Newly sworn-in U.S. Rep. Scott Perry stuck to his guns Tuesday night and voted against a measure that could send $50.7 billion of additional relief to areas affected by Hurricane Sandy.

In a statement released on his website, Perry said he voted against the act because it is not offset by reduction in other government spending.

"We all want to help our neighbors impacted by Hurricane Sandy," the Republican said in the statement. "Yet, at a time when we are handing down more than $16 trillion in debt to future generations, isn't it common sense at least to try to find ways to pay for it?"

Earlier this month, Perry voted against a $9.7 billion plan to pay flood insurance claims for victims of the storm, saying the bill was "political posturing" and "doesn't even help the people."

Opposition: Perry was one of 180 lawmakers, nearly all Republicans, to vote against the bill.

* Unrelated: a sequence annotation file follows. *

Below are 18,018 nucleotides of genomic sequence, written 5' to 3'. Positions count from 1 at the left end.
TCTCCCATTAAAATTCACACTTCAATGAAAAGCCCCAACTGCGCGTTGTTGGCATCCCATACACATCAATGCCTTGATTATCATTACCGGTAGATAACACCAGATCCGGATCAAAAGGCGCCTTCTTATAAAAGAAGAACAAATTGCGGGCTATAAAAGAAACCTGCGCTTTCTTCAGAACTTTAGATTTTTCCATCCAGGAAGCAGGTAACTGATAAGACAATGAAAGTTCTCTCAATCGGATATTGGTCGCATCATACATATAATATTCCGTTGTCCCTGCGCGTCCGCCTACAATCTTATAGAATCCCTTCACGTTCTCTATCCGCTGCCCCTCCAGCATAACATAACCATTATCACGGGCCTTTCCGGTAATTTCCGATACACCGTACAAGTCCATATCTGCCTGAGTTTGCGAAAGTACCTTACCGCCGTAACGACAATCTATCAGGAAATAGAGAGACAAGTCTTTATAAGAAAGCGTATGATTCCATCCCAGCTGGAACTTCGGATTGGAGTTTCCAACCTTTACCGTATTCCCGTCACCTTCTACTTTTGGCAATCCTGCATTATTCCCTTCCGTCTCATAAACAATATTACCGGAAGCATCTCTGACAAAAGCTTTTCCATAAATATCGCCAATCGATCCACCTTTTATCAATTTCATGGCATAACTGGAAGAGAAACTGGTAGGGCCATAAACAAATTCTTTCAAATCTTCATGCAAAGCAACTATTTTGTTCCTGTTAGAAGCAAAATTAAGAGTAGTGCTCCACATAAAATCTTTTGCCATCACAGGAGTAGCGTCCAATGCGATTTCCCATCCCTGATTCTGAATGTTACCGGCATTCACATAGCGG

"This was not an easy vote to cast. I remain committed to working with my colleagues, regardless of political party, to find real solutions to the issues facing our nation," Perry said. "But the days of passing on ever increasing debt to future generations must come to an end."

According to the statement, Perry supported a bill that "expedited and streamlined Hurricane Sandy recovery efforts and could save hundreds of millions of taxpayer dollars."

However, that bill did not pass.

Perry said he also supported amendments to the bill that eventually passed "that would have offset some of the bill's cost with reductions in other government spending, but those efforts were unsuccessful and I opposed the final version.


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Efforts to offset government aid with spending cuts is nothing new, Perry said.

"In 2005, a bipartisan majority of the House of Representatives, including 202 Republicans and 106 Democrats, supported $34 billion in offsets to Hurricane Katrina aid, including a 1 percent government-wide spending rescission," Perry said.

Perry did not return a call seeking additional comment.

- Reach Greg Gross at ggross@yorkdispatch.com.